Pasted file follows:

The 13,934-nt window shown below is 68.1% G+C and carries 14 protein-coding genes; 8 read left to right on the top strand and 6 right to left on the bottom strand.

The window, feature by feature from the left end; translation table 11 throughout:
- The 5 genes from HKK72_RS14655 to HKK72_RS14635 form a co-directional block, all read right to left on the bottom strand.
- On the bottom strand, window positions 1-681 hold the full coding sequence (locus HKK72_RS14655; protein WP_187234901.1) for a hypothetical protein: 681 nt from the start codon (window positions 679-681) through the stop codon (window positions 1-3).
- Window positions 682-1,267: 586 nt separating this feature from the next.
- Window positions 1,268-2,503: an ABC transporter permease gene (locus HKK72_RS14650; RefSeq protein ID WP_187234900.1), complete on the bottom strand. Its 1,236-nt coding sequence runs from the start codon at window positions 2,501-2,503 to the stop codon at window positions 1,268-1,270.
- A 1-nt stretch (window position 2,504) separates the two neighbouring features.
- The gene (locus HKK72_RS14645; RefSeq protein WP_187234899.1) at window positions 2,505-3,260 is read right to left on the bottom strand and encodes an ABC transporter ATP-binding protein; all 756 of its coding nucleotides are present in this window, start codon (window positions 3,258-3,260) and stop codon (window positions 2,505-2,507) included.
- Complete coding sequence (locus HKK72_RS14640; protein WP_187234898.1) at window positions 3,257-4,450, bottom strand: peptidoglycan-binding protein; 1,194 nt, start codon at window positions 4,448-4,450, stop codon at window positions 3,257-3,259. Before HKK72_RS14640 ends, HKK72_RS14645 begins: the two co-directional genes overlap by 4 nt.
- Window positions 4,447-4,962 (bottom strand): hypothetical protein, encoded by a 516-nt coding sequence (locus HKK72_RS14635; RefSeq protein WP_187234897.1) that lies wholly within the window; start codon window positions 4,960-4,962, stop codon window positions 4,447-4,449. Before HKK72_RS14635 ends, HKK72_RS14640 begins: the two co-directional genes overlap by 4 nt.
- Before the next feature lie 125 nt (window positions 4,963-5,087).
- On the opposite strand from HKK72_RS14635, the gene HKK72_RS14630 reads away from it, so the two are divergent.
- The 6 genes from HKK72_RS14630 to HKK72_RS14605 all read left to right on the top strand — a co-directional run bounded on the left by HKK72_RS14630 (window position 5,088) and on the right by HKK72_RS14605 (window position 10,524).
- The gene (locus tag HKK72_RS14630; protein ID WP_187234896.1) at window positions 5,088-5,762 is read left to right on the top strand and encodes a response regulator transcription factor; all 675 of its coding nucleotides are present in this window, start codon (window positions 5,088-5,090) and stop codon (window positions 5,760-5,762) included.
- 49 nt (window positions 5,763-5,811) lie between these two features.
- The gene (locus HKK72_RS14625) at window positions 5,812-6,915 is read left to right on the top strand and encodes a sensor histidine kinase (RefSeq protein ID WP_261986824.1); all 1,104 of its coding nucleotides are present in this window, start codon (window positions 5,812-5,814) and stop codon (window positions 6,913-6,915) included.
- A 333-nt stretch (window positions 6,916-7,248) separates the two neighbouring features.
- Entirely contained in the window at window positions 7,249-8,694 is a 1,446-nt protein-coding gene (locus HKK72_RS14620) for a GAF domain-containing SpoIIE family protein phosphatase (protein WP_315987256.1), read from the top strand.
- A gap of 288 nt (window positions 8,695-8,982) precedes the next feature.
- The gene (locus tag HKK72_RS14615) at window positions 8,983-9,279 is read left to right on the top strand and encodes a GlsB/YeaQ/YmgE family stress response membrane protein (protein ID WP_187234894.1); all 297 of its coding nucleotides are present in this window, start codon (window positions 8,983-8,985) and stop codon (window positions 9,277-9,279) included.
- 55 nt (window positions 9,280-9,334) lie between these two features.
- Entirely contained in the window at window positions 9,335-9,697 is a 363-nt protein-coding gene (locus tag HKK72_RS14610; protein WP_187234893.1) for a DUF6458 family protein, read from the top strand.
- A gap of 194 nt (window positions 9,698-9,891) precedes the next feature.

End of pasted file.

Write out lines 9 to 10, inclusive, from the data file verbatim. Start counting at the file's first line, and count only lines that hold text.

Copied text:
- Complete coding sequence (locus HKK72_RS14640; protein WP_187234898.1) at window positions 3,257-4,450, bottom strand: peptidoglycan-binding protein; 1,194 nt, start codon at window positions 4,448-4,450, stop codon at window positions 3,257-3,259. Before HKK72_RS14640 ends, HKK72_RS14645 begins: the two co-directional genes overlap by 4 nt.
- Window positions 4,447-4,962 (bottom strand): hypothetical protein, encoded by a 516-nt coding sequence (locus HKK72_RS14635; RefSeq protein WP_187234897.1) that lies wholly within the window; start codon window positions 4,960-4,962, stop codon window positions 4,447-4,449. Before HKK72_RS14635 ends, HKK72_RS14640 begins: the two co-directional genes overlap by 4 nt.